On Proto-Modernist Traits in Early Modern Art Theory

Angelina Milosavljević


Early modern art and art theory are still considered by historians and theorists of art mainly in terms of aesthetic principles in the service of the representation of political and ideological concepts. However, the body of early modern art and especially theory abounds with notions, which anticipate the modernist tendencies of self-criticism. In this paper, we would like to suggest that self-criticism also characterized pre-Modernist art, complemented by advanced art criticism, especially during the Mannerist era. We would like to point out that the notion of self-criticism equally applies to both early modern art and art theory in which the specific concentration on problems of construction and composition of painting based its foundations on abstract mathematical  rules, serving to justify and dignify the medium itself. Furthermore, this tendency divorced the art of painting, specifically, from the illusion of reality, thus entrenching it more firmly in its own area competence, to use Clement Greenberg’s phrase. We would also like to demonstrate that late 16th-century art theory pushed well beyond its time, especially the theory written by artists. Their programmatic reliance on pre-existing pictorial models allowed these artists-theorists to abandon the question of realism and naturalism for pure speculation, which could not have been achieved in contemporary practice. We would like to suggest that ideas of abstraction and speculation, so characteristic of Modernist art, featured well before Modernism in the writings of Mannerist artists and theorists Giorgio Vasari, Giovanni Paolo Lomazzo, and Federico Zuccari.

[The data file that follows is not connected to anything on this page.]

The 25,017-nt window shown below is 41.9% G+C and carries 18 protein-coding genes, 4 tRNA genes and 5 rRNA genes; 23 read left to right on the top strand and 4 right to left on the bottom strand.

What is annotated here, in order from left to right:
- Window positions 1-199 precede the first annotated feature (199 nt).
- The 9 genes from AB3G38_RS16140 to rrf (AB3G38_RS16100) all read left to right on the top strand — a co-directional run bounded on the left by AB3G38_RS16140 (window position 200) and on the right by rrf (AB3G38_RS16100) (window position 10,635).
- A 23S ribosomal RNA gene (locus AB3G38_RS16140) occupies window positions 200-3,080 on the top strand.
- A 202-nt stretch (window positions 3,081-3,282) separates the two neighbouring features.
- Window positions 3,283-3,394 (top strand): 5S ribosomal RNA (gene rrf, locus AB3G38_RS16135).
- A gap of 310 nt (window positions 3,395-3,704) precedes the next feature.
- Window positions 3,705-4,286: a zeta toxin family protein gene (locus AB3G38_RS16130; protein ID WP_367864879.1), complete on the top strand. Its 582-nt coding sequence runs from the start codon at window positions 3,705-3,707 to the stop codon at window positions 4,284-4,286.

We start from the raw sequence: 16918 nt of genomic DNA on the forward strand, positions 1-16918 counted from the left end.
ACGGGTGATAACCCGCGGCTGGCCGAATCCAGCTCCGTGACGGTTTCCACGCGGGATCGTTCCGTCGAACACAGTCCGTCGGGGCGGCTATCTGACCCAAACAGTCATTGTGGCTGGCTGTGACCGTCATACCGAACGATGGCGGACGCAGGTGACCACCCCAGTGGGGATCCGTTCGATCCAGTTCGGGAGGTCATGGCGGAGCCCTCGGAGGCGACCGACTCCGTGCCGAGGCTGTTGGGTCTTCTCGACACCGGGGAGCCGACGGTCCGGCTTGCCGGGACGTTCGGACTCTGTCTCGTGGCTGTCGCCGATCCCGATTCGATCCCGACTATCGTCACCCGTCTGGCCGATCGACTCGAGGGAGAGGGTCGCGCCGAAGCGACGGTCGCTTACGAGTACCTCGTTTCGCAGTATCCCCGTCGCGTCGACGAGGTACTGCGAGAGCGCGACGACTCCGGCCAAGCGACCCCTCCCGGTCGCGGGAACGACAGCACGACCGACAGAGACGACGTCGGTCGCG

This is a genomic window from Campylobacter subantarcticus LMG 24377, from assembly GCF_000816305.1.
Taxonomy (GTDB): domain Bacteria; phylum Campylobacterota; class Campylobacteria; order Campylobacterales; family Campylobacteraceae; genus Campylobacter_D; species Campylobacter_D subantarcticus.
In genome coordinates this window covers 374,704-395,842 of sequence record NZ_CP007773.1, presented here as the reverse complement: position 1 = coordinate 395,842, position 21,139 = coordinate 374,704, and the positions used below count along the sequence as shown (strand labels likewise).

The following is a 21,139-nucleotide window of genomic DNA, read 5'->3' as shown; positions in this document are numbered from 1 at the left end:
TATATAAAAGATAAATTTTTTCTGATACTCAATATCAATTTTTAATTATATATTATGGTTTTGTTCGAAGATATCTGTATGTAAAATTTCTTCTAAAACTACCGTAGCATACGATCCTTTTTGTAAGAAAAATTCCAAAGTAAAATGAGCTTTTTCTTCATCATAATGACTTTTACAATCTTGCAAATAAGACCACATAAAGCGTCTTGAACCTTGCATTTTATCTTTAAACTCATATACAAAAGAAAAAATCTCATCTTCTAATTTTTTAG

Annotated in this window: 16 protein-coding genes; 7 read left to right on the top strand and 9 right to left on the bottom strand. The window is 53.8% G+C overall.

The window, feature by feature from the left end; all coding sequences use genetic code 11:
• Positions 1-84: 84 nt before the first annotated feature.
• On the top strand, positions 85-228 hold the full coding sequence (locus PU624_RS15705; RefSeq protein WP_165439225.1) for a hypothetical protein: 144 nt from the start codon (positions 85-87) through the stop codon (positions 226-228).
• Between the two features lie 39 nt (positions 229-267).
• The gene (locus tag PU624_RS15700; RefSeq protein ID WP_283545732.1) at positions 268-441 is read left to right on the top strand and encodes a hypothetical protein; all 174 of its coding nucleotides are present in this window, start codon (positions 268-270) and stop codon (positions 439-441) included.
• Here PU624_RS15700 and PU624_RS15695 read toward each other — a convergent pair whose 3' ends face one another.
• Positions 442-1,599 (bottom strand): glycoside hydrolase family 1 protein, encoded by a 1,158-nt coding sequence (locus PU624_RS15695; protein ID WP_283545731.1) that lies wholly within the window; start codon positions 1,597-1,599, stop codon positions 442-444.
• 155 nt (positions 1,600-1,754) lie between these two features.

Article received: March 26, 2018; Article accepted: April 10, 2018; Published online: September 15, 2018; Original scholarly paper

How to cite this article: Milosavljević, Angelina. "On Proto-Modernist Traits in Early Modern Art Theory." AM Journal of Art and Media Studies 16 (2018): 19−28. doi: 10.25038/am.v0i16.251


Mannerism; Modernism; abstraction; idea; disegno; Giorgio Vasari; Giovanni Paolo Lomazzo; Federico Zuccari

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DOI: http://dx.doi.org/10.25038/am.v0i16.251


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